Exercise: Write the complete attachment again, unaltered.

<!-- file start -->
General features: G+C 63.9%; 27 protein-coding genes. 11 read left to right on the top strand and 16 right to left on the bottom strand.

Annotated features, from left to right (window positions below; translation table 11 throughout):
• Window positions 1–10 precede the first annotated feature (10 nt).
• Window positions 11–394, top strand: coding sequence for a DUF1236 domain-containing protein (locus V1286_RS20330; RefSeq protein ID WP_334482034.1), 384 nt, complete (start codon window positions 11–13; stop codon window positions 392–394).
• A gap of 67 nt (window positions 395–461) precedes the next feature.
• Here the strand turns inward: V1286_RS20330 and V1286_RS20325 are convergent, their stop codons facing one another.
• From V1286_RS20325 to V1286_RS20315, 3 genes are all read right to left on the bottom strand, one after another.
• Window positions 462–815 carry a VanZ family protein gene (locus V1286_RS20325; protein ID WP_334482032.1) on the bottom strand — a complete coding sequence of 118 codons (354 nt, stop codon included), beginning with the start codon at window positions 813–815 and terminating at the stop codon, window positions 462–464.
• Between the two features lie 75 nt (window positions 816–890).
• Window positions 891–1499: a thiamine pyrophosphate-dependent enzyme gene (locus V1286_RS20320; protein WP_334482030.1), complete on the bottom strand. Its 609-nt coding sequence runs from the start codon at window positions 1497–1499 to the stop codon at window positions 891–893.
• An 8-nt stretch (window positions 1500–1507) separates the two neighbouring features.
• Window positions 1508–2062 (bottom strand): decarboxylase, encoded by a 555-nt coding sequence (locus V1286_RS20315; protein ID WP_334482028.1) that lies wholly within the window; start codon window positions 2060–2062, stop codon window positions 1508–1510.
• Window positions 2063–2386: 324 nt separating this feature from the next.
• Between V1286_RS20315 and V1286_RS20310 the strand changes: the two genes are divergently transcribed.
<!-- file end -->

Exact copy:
General features: G+C 63.9%; 27 protein-coding genes. 11 read left to right on the top strand and 16 right to left on the bottom strand.

Annotated features, from left to right (window positions below; translation table 11 throughout):
• Window positions 1–10 precede the first annotated feature (10 nt).
• Window positions 11–394, top strand: coding sequence for a DUF1236 domain-containing protein (locus V1286_RS20330; RefSeq protein ID WP_334482034.1), 384 nt, complete (start codon window positions 11–13; stop codon window positions 392–394).
• A gap of 67 nt (window positions 395–461) precedes the next feature.
• Here the strand turns inward: V1286_RS20330 and V1286_RS20325 are convergent, their stop codons facing one another.
• From V1286_RS20325 to V1286_RS20315, 3 genes are all read right to left on the bottom strand, one after another.
• Window positions 462–815 carry a VanZ family protein gene (locus V1286_RS20325; protein ID WP_334482032.1) on the bottom strand — a complete coding sequence of 118 codons (354 nt, stop codon included), beginning with the start codon at window positions 813–815 and terminating at the stop codon, window positions 462–464.
• Between the two features lie 75 nt (window positions 816–890).
• Window positions 891–1499: a thiamine pyrophosphate-dependent enzyme gene (locus V1286_RS20320; protein WP_334482030.1), complete on the bottom strand. Its 609-nt coding sequence runs from the start codon at window positions 1497–1499 to the stop codon at window positions 891–893.
• An 8-nt stretch (window positions 1500–1507) separates the two neighbouring features.
• Window positions 1508–2062 (bottom strand): decarboxylase, encoded by a 555-nt coding sequence (locus V1286_RS20315; protein ID WP_334482028.1) that lies wholly within the window; start codon window positions 2060–2062, stop codon window positions 1508–1510.
• Window positions 2063–2386: 324 nt separating this feature from the next.
• Between V1286_RS20315 and V1286_RS20310 the strand changes: the two genes are divergently transcribed.